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Living with chronic pain not only drags down quality of life, but it is also linked to poorer HIV-related health outcomes.
A new analysis of a massive amount of global data reached a conclusion similar to that of previous research.
This increased risk is not driven by differences in plaque buildup in the arteries compared with those who are HIV negative.
This connection remained even when researchers took into account various risk factors for cardiovascular disease.
A recent meta-analysis compared side effects linked to Tivicay versus other antiretrovirals.
A recent study found that factors other than coronary plaque likely drive this sex-based difference.
Compared with their HIV-negative peers, HIV-positive individuals have higher rates of treatment for a host of health problems.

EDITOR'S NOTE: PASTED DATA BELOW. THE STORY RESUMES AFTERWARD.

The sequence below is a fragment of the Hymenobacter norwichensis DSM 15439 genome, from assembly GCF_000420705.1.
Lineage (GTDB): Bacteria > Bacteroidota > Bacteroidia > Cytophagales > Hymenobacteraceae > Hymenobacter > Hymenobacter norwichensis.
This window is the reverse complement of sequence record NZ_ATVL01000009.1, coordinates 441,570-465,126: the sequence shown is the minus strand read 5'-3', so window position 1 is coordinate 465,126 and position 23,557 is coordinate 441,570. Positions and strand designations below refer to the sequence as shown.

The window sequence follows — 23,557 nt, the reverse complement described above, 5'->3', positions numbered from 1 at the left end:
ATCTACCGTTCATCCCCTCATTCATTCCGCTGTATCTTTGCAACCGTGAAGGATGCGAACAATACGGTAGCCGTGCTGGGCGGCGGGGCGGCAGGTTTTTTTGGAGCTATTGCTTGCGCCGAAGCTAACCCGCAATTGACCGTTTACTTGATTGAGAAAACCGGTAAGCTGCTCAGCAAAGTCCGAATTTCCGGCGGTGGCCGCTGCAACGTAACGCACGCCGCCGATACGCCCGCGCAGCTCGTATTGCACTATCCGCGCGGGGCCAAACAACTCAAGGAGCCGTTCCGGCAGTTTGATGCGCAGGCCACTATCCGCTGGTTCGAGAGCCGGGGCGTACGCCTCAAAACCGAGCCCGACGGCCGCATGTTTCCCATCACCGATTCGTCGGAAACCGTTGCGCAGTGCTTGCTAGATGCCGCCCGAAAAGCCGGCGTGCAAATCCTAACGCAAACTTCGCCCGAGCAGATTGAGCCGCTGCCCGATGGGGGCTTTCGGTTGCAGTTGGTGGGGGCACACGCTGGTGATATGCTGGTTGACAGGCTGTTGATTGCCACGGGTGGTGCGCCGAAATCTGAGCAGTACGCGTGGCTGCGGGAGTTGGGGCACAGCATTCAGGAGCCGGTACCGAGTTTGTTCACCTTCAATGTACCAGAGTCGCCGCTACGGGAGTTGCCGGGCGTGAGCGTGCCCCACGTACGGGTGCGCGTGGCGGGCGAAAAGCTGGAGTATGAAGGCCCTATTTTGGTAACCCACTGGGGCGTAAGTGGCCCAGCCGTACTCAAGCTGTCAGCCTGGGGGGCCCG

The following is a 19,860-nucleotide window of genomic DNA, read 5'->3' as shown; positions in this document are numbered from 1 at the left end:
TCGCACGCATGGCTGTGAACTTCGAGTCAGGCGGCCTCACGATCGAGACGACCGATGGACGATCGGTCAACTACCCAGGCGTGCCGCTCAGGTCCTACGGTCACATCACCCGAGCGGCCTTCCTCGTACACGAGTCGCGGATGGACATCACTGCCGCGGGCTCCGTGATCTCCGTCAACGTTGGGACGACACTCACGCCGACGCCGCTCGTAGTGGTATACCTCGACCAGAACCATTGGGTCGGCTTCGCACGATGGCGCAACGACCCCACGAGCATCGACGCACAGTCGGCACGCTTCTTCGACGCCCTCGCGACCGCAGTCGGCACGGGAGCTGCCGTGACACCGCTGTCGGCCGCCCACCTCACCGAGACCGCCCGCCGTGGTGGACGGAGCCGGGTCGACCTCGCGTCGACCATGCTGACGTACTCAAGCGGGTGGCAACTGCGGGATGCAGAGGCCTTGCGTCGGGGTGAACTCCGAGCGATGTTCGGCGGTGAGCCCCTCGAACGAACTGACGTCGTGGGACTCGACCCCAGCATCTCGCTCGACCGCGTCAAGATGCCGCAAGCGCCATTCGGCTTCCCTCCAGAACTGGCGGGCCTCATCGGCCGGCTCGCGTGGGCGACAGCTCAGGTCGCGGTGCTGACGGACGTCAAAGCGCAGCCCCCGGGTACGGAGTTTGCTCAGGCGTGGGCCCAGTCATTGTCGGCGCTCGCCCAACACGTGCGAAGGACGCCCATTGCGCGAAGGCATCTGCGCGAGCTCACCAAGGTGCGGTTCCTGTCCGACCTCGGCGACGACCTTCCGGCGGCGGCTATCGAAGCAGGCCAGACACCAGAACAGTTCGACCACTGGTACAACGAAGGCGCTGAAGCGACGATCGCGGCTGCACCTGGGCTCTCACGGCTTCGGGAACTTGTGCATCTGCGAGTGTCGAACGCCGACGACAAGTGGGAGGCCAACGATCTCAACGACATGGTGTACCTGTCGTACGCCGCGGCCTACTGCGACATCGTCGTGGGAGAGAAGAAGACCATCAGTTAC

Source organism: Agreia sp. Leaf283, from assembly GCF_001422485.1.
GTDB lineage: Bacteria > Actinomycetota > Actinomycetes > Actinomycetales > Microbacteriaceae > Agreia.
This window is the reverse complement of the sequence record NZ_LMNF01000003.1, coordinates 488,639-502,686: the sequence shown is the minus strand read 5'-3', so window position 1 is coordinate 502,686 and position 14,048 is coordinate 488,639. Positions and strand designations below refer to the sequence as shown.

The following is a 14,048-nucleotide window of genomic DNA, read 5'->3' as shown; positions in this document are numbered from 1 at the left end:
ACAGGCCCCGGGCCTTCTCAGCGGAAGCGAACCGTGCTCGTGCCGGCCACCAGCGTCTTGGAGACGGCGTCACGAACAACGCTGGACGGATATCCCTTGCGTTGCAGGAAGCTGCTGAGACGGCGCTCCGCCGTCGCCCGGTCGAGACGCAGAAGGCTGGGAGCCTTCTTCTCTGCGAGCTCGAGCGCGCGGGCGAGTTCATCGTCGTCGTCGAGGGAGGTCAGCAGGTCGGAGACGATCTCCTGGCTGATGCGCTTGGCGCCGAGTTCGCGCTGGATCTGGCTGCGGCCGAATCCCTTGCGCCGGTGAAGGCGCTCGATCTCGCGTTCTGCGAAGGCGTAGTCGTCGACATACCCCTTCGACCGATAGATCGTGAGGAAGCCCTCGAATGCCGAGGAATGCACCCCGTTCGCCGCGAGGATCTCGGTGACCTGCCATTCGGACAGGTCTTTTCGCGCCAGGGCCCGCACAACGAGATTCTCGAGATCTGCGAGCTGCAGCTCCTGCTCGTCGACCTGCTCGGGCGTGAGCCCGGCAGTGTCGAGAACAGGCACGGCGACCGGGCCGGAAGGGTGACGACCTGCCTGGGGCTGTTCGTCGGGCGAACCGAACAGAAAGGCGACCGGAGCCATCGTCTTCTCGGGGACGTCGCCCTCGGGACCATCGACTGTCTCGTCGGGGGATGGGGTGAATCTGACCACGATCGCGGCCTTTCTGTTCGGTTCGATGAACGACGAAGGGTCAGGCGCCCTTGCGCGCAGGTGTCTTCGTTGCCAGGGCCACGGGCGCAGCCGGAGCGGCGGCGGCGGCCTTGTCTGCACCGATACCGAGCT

A recent study found that the virus was associated with abdominal obesity as well as high triglycerides and low LDL cholesterol.
Aside from taking antiretrovirals, quitting smoking is the number one way people with HIV can lower their risk of illness and death.
The Campbell Foundation awards $100,000 to The Wistar Institute to explore glycobiology and HIV.
Highlights from HIV and hepatitis C research presented at the 2018 Conference on Retroviruses and Opportunistic Infections (CROI) in Boston
Ziagen is included in the combination-tablet regimens Triumeq and Trizivir and the two-drug combo tablet Epzicom.
Additionally, researchers found that those with an unsupressed viral load had higher risk than those people with undetectable HIV.
The condition is a manifestation of cardiovascular disease.
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